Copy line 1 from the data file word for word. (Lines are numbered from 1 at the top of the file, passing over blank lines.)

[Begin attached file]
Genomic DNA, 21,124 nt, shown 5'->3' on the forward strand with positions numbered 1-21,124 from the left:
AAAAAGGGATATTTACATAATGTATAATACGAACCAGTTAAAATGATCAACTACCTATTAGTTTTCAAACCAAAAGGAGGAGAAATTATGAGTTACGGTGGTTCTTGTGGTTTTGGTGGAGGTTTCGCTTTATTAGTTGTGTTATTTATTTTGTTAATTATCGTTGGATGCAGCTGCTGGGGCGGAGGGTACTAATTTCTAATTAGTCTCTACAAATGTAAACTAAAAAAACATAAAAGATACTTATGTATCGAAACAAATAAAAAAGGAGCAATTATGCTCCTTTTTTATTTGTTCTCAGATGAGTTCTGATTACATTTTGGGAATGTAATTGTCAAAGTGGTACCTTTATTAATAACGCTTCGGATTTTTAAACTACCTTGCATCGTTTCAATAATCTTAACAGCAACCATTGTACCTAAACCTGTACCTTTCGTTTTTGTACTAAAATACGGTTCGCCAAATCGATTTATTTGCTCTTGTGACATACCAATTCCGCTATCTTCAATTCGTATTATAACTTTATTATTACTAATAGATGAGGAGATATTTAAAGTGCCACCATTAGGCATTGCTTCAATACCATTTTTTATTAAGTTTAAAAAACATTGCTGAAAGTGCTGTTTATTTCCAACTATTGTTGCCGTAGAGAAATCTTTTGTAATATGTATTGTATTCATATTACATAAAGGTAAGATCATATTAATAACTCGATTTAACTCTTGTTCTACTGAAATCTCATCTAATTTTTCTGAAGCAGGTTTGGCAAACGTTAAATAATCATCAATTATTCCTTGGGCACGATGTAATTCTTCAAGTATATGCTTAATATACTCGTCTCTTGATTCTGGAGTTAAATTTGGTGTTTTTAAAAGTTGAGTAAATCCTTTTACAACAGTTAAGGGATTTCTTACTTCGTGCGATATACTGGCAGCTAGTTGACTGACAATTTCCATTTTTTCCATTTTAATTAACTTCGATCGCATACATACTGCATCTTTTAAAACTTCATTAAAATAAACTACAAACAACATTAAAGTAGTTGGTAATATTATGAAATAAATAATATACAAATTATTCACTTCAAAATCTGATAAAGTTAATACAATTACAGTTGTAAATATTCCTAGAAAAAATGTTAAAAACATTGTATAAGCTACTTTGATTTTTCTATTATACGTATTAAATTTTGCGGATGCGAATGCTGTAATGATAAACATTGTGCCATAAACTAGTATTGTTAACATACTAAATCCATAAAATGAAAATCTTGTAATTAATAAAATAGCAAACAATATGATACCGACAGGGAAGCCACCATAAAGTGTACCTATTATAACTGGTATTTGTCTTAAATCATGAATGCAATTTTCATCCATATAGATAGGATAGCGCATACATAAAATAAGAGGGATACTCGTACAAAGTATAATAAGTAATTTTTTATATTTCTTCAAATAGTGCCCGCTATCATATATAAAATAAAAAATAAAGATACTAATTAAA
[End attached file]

Genomic DNA, 21,124 nt, shown 5'->3' on the forward strand with positions numbered 1-21,124 from the left: